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Citation:  Weatherford, C. B., & Holmes, E. (2015). Voice of freedom, Fannie Lou Hamer: Spirit of the civil rights movement. Somerville, MA: Candlewick Press.

Overall Review: 

Voice of Freedom is a beautiful and moving story told in verse of Fannie Lou Hamer’s life. This biography told through twenty-two poems in a variety of forms is accompanied by rich, textured illustrations that provide depth by providing a visual story to accompany the poems. Their artistic interpretations of the words use a variety of textures and colors to illustrate the depth and richness of Fannie Lou’s life.

The book opens with a quotation from Hamer: “The truest thing that we have in this country at this time is little children…if they think you’ve made a mistake, kids speak out.” It is perfectly suited to a juvenile biography. What follows are poems about the milestones and influences of Hamer’s life from her birth and childhood through her work in the civil rights movement and politics.

An author’s note follows the poems with more information about Hamer’s life and work as well as the historical period in which she lived. A time line of Hamer’s life and the historical events that occurred therein, source notes, and a bibliography are also included at the end of the book.

Spotlight Poem:  “Black Power”
“’Say it loud—I’m black and I’m proud.’ –James Brown

Black power! had become the battle cry
of the movement. For me, that meant pride
and equal rights, but for Stokey Carmichael,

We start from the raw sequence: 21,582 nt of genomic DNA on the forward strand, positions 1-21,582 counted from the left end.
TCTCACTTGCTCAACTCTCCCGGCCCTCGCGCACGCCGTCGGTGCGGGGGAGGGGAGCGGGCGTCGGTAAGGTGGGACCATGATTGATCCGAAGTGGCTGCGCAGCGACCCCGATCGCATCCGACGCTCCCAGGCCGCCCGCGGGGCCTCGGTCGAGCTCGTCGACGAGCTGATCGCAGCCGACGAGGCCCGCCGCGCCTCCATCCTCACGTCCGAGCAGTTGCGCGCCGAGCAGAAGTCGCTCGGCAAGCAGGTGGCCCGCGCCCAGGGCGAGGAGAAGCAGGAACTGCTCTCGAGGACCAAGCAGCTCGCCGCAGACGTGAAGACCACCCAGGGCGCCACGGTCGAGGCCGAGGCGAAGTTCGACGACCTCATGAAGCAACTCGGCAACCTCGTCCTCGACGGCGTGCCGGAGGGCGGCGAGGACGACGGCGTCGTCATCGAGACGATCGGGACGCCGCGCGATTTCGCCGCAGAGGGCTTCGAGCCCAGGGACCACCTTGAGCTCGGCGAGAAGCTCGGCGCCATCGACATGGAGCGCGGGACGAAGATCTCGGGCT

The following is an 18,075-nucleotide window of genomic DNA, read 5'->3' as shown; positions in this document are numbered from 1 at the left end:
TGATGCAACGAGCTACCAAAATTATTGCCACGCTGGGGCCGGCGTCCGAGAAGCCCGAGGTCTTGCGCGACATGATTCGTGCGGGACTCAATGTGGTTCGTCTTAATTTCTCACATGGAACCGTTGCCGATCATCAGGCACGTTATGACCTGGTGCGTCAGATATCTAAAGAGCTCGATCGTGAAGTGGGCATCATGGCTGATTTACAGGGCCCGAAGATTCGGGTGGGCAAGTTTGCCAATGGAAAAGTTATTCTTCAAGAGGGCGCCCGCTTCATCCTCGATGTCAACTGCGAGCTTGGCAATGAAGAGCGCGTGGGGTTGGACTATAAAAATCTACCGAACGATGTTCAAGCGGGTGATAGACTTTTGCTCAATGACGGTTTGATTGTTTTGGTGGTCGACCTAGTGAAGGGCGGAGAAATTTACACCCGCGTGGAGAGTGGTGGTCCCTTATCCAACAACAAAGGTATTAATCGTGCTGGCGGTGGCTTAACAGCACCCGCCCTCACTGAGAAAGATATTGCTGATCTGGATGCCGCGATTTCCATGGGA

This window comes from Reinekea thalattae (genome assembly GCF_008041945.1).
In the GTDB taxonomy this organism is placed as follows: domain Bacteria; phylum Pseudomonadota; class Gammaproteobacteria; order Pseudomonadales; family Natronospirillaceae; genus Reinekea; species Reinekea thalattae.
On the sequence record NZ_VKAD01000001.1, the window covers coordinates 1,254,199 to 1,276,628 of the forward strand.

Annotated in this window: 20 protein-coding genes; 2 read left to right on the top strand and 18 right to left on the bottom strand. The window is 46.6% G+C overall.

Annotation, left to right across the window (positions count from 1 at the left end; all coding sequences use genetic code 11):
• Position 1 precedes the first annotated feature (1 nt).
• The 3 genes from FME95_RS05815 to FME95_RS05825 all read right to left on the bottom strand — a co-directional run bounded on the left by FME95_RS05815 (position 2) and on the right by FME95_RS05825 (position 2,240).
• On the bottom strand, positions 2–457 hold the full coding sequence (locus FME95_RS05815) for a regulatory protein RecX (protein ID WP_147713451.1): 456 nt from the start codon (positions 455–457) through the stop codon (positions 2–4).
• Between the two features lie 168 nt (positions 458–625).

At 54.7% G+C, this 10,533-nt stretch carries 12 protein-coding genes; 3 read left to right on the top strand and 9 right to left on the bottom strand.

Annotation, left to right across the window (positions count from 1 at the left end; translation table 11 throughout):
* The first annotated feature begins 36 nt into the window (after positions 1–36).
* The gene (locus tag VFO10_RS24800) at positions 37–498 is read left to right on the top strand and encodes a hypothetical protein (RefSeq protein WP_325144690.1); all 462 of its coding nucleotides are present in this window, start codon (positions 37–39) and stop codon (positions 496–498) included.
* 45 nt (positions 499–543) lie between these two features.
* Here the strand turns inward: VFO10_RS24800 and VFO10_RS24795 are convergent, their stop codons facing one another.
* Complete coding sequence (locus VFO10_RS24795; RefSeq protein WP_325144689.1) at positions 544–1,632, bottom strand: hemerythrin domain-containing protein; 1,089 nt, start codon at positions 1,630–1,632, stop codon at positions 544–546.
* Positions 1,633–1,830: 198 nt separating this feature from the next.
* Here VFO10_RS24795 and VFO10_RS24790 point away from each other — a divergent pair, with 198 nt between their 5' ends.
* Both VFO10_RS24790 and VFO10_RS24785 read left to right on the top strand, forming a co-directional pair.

the new head of SNCC, it meant fighting if need be—
and it meant having an all-black staff.
Hurt my heart to lose Bob Zellner
and the other white workers
so committed for so long.
How could I hate?
I mourned whites who died for freedom.
I have lived long enough to know
that no race has a corner on decency.
I feel sorry for anybody that could let hate wrap them up.
Ain’t no such thing as I can hate anybody
and hope to see God’s face.
Out of one blood God made all nations.

This poem stood out as an important illustration of how pride in oneself does not have to mean alienating or bringing others down. Its focus is love across races and true equality. By using a quote from Hamer herself (“Out of one blood God made all nations”), the poem perfectly captures her spirit and her message of love, not hate.

The lines “I have lived long enough to know/that no race has a corner on decency” struck a chord with me because of the emphasis placed on the second line by adding a break between the two. It continues the theme of bad people being a part of everything but not letting that weigh you down or stop you from working for what is right. No race, no cause is without issues or bad apples. That doesn’t mean the entire thing can be dismissed or thrown away. This is an important concept for children—the world isn’t black and white. It is a difficult concept to convey, but this poem manages to do so in an inspirational way as the subject of the poem would have done.
Take 5 Activity:

  1. Read the poem aloud to the class.
  2. Let the students discuss hate and how it is used to divide people.
  3. Read Separate Is Never Equal by Duncan Tonatiuh and discuss the black power movement.
  4. Re-read the poem aloud together and let the students discuss anything that stands out to them.
  5. Recommend books such as Let It Shine: Stories of Black Women Freedom Fighters by Andrea Davis Pinkney, The Youngest Marcher by Cynthia Levinson, and Malcolm Little: The Boy Who Grew Up to Be Malcolm X by Ilyasah Shabazz.

 

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